And from a policy standpoint, what of significance has changed in terms of rules for landlords or their enforcement? Certainly not enough. If anything, rules have been put in place that make individual rehabs of properties even more difficult for those who want to follow the rules. So I'd rather go back to the city and ask what they are doing to crack down on the ever-present problem of slumlords in NoMi.

    @I.I., you're referring, I assume to the Jordan Hawkman post where virtually everything they say about me and this blog is fabricated and twisted beyond the possibility of a reasonable discussion. Par for the course, I'm afraid.

    @Anon 11:37, I was most certainly not trespassing and my presence inside the property was entirely legal. Proper parties were contacted about the condition of the place. Borderline slander might be the main ingredient on other sites, but it won't fly here. Your topic is closed off from further discussion on NXNS.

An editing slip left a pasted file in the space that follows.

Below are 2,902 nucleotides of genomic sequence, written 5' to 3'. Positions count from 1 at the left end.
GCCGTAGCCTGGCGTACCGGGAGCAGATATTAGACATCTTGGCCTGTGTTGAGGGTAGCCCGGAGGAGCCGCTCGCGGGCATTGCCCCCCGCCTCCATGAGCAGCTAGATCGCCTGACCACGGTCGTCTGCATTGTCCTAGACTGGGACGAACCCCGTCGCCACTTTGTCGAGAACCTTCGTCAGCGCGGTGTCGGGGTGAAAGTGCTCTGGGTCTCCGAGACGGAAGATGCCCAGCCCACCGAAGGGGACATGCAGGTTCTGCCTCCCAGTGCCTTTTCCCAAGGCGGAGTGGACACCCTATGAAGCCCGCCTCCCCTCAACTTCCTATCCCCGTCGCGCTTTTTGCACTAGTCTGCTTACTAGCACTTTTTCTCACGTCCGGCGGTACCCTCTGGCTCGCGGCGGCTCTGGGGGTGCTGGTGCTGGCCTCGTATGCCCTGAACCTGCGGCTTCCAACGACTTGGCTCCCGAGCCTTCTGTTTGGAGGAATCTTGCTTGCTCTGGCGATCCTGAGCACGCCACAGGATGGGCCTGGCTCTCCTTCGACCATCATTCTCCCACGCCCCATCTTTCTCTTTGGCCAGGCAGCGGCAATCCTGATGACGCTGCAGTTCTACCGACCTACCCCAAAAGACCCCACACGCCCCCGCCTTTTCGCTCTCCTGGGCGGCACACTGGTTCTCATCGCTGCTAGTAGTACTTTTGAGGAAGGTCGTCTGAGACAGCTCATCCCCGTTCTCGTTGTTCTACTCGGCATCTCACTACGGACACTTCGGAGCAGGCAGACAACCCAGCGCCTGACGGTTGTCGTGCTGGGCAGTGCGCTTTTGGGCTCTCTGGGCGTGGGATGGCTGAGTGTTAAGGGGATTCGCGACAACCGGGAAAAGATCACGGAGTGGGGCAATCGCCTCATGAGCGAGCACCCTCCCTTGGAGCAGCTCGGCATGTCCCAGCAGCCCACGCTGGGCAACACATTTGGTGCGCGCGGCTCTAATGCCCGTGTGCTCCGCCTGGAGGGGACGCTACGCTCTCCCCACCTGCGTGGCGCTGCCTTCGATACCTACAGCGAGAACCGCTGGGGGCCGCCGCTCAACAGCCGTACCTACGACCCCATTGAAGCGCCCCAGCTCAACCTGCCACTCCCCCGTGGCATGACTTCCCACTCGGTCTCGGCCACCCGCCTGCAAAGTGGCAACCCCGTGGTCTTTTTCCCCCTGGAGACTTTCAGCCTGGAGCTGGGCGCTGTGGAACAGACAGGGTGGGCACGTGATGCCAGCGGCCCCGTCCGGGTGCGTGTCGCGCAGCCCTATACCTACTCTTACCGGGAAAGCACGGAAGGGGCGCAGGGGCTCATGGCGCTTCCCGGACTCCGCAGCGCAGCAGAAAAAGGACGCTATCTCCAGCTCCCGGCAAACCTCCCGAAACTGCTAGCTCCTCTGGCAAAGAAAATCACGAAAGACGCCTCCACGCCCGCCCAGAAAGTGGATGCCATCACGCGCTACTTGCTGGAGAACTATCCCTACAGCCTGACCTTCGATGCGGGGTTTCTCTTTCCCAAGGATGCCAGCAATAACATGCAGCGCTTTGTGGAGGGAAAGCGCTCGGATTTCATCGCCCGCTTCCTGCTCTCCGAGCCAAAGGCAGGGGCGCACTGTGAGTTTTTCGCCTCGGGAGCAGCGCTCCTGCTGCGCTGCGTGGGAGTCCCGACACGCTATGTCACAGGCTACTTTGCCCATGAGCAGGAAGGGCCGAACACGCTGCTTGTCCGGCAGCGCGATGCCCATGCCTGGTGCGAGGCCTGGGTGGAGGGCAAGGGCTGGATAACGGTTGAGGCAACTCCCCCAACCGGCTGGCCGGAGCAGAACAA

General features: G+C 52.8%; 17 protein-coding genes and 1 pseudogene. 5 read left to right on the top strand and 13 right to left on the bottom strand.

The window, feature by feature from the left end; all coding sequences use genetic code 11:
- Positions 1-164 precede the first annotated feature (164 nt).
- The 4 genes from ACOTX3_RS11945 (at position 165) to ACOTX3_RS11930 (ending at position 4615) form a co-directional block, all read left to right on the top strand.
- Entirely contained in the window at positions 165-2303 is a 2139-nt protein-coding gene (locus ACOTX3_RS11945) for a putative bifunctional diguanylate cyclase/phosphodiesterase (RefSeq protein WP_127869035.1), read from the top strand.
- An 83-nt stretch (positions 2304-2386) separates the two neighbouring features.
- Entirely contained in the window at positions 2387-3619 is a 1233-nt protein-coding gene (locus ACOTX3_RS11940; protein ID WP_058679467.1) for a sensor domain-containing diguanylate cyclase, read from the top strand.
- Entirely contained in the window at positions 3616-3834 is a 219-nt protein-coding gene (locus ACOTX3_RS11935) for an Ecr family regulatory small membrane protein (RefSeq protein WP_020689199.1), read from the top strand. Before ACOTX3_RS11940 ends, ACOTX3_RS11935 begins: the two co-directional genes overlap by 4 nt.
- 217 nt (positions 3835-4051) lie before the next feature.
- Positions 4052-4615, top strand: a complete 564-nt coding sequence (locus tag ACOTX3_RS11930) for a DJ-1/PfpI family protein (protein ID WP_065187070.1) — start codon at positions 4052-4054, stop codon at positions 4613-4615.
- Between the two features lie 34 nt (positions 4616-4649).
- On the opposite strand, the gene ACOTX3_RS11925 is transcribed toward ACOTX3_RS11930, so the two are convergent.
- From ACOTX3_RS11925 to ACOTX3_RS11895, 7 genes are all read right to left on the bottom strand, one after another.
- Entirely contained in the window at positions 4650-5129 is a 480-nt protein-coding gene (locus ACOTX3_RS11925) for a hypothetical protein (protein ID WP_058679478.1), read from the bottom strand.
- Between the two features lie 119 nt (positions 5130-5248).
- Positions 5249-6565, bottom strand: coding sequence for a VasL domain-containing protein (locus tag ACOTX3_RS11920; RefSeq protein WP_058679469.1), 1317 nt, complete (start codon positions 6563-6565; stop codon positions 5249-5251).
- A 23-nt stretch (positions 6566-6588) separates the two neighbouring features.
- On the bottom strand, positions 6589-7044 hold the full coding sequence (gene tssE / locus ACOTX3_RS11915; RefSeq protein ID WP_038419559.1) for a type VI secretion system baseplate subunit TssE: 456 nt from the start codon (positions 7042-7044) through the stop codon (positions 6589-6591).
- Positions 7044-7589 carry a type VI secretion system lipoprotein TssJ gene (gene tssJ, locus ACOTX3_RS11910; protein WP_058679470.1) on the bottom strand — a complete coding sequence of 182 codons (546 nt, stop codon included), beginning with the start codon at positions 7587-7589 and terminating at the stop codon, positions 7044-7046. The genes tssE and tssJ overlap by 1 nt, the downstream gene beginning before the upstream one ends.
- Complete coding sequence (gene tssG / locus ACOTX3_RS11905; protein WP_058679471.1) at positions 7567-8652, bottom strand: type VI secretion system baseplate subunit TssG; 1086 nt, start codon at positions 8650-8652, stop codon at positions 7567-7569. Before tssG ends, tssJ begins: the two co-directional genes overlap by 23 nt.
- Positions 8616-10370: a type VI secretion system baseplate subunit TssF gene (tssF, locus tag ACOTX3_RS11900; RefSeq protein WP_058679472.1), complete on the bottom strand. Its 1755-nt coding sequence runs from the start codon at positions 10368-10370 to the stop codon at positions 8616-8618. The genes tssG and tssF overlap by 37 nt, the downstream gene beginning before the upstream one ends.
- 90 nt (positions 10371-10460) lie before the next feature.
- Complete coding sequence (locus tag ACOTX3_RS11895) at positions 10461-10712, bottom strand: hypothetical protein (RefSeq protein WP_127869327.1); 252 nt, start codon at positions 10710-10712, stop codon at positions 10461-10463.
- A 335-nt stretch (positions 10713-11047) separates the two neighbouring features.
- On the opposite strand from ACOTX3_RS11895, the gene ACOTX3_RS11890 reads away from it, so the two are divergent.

5. Maybe all you morons think like Jacki Cherryhomes, President of the City Council at the time, when she told a fellow member of MPRAC, who owned a few rental properties, in front of attorney Clayton Tyler - "My job is to put you out of business. The only entities that should be in the inner City rental business are non profits and the City". We took her down, to the amazement of everyone! Maybe Samuels better not wake the sleeping giant!!!! WE have been hibernating for a few years, but spring for alot of NoMi activists is coming - you just watch!

  6. The Minneapolis City Council will consider testimony from the public regarding proposed changes to the city’s rental license ordinance.
    Date/Time 2/14/11 1:30 PM
    Location Council Chambers, Room 317 City Hall

    Slumlords have had a devastating effect on NoMi.

    Here is a perfect forum for public concerns about lenient slumlord practices. I would hope that all community leaders and bloggers work together to rally public support for additional non-homestead oversight.